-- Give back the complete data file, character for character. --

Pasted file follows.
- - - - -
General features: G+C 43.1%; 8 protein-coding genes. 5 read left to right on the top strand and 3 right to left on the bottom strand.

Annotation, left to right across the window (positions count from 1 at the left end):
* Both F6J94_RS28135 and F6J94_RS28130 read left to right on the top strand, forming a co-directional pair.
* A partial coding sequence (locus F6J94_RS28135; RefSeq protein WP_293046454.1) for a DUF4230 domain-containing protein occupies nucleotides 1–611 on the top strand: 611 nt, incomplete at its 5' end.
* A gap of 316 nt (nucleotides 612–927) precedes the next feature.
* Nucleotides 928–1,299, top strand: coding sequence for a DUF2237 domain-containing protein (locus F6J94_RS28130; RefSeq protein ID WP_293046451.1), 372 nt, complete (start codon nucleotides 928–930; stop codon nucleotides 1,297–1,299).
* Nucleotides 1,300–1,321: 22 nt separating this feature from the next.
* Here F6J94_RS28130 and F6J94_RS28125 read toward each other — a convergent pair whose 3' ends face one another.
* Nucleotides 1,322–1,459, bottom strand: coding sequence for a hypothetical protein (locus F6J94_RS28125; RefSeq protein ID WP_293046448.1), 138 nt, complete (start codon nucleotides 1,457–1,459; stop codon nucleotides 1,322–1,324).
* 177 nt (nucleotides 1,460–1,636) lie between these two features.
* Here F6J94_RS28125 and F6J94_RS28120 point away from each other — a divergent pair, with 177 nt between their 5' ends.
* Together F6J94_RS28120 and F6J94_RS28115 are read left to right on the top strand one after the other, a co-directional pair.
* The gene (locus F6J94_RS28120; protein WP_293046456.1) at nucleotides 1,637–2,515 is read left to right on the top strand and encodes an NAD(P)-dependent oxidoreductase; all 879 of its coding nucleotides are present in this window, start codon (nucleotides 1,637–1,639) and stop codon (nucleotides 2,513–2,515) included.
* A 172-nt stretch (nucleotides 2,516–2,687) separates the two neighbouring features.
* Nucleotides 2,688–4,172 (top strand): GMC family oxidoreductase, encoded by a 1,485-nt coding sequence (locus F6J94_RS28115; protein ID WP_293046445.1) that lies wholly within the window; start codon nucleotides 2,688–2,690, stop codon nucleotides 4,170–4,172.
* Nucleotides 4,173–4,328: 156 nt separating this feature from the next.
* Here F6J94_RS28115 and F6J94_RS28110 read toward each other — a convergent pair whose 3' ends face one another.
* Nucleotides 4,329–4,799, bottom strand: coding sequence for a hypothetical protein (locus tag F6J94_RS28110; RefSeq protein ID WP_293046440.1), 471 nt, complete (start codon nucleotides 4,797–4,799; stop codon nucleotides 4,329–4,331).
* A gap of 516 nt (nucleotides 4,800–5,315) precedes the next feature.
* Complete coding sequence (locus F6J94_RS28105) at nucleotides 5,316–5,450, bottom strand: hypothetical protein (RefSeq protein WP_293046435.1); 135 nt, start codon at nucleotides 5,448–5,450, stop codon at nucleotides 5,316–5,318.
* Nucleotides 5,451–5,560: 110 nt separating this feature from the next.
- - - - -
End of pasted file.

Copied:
General features: G+C 43.1%; 8 protein-coding genes. 5 read left to right on the top strand and 3 right to left on the bottom strand.

Annotation, left to right across the window (positions count from 1 at the left end):
* Both F6J94_RS28135 and F6J94_RS28130 read left to right on the top strand, forming a co-directional pair.
* A partial coding sequence (locus F6J94_RS28135; RefSeq protein WP_293046454.1) for a DUF4230 domain-containing protein occupies nucleotides 1–611 on the top strand: 611 nt, incomplete at its 5' end.
* A gap of 316 nt (nucleotides 612–927) precedes the next feature.
* Nucleotides 928–1,299, top strand: coding sequence for a DUF2237 domain-containing protein (locus F6J94_RS28130; RefSeq protein ID WP_293046451.1), 372 nt, complete (start codon nucleotides 928–930; stop codon nucleotides 1,297–1,299).
* Nucleotides 1,300–1,321: 22 nt separating this feature from the next.
* Here F6J94_RS28130 and F6J94_RS28125 read toward each other — a convergent pair whose 3' ends face one another.
* Nucleotides 1,322–1,459, bottom strand: coding sequence for a hypothetical protein (locus F6J94_RS28125; RefSeq protein ID WP_293046448.1), 138 nt, complete (start codon nucleotides 1,457–1,459; stop codon nucleotides 1,322–1,324).
* 177 nt (nucleotides 1,460–1,636) lie between these two features.
* Here F6J94_RS28125 and F6J94_RS28120 point away from each other — a divergent pair, with 177 nt between their 5' ends.
* Together F6J94_RS28120 and F6J94_RS28115 are read left to right on the top strand one after the other, a co-directional pair.
* The gene (locus F6J94_RS28120; protein WP_293046456.1) at nucleotides 1,637–2,515 is read left to right on the top strand and encodes an NAD(P)-dependent oxidoreductase; all 879 of its coding nucleotides are present in this window, start codon (nucleotides 1,637–1,639) and stop codon (nucleotides 2,513–2,515) included.
* A 172-nt stretch (nucleotides 2,516–2,687) separates the two neighbouring features.
* Nucleotides 2,688–4,172 (top strand): GMC family oxidoreductase, encoded by a 1,485-nt coding sequence (locus F6J94_RS28115; protein ID WP_293046445.1) that lies wholly within the window; start codon nucleotides 2,688–2,690, stop codon nucleotides 4,170–4,172.
* Nucleotides 4,173–4,328: 156 nt separating this feature from the next.
* Here F6J94_RS28115 and F6J94_RS28110 read toward each other — a convergent pair whose 3' ends face one another.
* Nucleotides 4,329–4,799, bottom strand: coding sequence for a hypothetical protein (locus tag F6J94_RS28110; RefSeq protein ID WP_293046440.1), 471 nt, complete (start codon nucleotides 4,797–4,799; stop codon nucleotides 4,329–4,331).
* A gap of 516 nt (nucleotides 4,800–5,315) precedes the next feature.
* Complete coding sequence (locus F6J94_RS28105) at nucleotides 5,316–5,450, bottom strand: hypothetical protein (RefSeq protein WP_293046435.1); 135 nt, start codon at nucleotides 5,448–5,450, stop codon at nucleotides 5,316–5,318.
* Nucleotides 5,451–5,560: 110 nt separating this feature from the next.